Reach the Growing Children’s Yoga Market

kid-yoga

Source: The Daily Practice

There’s a saying that if you want to know what your future is going to be like, look to your children. By nurturing our children with yoga from the cradle, we can assure that our future will be brighter and filled with healthier, more peaceful adults. Every studio and teacher should find a way to include yoga classes in the schedule for our youngest members of society.

The following are ideas for classes to help encourage children from the womb through high school.

Prenatal–Nurture the mother-to-be and assist her as she transitions to the mother-baby class.
Mother-baby class–This class can be any style you wish, however, it should address the mother’s need for community and support the baby’s needs. You could offer a stronger asana practice involving some interaction with baby or a solely baby-interactive class.
Parent-toddler class–Lead the parent in a stronger yet still playful yoga class, while letting the child toddle around in a prepared child-centered environment or allow the child to participate with the parent. Incorporate some songs or finger rhymes with animal poses to engage the toddler. But don’t expect anything of the child other than voluntary activity. Alternatively, hold a 20- to 30-minute class just for the toddlers during which you teach basic poses of animals along with games, music and storytelling that includes plenty of tactile and visuals, such as puppets and pictures.
Preschool class–Children aged 3 to 5 and even kindergartners can join this class. Make this 30- to 45-minute class playful and teach children yoga asana and breathing through music, storytelling, games and more. Relaxation and meditation should be very simple.
Lower elementary–This would be similar to the preschool class, but should up to an hour long and a bit more serious, yet still playful. Kids are still just growing into their bodies. Relaxation and guided meditation can be a little longer and filled with rich imagery and positive self-image.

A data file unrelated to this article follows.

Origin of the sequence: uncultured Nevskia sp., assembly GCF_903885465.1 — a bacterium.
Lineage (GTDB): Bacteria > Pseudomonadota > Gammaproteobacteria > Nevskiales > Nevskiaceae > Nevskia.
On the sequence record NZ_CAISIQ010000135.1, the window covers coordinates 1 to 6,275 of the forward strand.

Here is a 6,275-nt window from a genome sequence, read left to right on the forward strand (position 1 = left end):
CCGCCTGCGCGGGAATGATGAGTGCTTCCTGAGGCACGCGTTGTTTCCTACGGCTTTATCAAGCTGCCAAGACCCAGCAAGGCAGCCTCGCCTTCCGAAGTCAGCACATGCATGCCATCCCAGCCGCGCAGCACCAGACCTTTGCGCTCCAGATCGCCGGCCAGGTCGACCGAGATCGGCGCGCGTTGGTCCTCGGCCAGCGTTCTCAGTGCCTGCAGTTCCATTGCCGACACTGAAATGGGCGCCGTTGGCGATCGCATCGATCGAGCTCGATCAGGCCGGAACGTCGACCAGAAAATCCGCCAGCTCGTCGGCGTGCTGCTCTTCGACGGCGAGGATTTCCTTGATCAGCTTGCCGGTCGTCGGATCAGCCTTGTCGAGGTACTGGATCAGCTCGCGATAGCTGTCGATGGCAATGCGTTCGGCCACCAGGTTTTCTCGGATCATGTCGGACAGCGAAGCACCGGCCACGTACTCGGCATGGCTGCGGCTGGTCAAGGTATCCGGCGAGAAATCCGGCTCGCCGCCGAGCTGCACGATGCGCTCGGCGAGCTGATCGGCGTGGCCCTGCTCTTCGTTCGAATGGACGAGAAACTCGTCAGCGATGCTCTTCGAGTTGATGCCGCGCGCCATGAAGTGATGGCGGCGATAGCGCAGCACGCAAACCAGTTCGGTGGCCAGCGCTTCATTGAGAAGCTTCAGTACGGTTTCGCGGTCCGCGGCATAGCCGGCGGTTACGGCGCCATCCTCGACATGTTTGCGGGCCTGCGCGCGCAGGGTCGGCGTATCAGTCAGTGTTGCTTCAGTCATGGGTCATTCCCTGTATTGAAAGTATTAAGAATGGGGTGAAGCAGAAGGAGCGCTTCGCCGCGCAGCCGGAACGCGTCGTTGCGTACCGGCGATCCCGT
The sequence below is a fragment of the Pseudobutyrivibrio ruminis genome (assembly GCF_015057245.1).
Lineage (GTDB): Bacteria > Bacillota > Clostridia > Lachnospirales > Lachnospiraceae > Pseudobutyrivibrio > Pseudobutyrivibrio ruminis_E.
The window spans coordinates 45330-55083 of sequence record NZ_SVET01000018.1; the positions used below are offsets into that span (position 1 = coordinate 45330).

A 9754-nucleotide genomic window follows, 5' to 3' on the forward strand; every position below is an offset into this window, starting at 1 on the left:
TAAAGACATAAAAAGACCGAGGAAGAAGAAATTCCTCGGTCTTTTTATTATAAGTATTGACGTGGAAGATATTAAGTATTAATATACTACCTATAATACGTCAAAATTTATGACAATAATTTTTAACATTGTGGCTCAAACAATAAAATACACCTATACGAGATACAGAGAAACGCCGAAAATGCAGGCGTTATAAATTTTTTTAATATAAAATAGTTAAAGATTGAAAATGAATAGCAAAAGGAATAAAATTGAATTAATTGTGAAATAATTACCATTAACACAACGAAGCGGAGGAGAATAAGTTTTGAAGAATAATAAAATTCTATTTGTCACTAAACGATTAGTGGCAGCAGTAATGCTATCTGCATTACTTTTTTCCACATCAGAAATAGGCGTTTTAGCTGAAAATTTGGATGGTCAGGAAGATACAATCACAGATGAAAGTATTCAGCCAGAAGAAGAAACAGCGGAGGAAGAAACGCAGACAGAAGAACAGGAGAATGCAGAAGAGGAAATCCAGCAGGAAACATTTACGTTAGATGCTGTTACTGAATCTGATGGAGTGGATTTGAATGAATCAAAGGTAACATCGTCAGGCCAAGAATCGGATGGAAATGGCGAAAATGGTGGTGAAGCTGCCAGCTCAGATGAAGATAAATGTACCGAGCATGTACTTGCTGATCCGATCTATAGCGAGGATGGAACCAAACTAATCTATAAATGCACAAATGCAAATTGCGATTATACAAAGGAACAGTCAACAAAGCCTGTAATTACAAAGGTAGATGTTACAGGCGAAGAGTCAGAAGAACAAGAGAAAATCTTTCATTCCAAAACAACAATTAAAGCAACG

Upper elementary–Girls up to fifth grade typically are still into the playfulness of youth yoga previously described. Boys by fifth grade, however, are ready for more asana and structure, discipline and strengthening. Use storytelling to set themes for self-reflection and acting out yoga postures. Add journaling and discussions about life themes and teach from the point of a pep talk, seeking to inspire and guide the youth in the practice and as a metaphor for life.
Middle school and high school–At this age, use stories to set the theme of a class and a full range of asana. The themes should address issues that teens have in their own lives, like self-confidence, stress and peer issues. Tell personal stories about your own teen years, so that children can connect and find guidance and security. Encourage journaling and self-reflection, as well as discussion.

Consider offering separate classes for boys and girls during the early teen years as a rite of passage, inspiring youth in a nurturing and safe environment. Find heroic stories of the Greeks and Hindus or King Arthur for boys, and fairy tales, feminine folklore, and Greek and Hindu myths for girls. Encourage healthy body image, nutrition, regular practice and mediation to assist in seeing life clearly during the confusing high school times.

Most of all, enjoy your classes with children and teens. Remember to be yourself and have fun.

Sydney Solis is the creator of Storytime Yoga and the author of Storytime Yoga: Teaching Yoga to Children Through Story, among other books.

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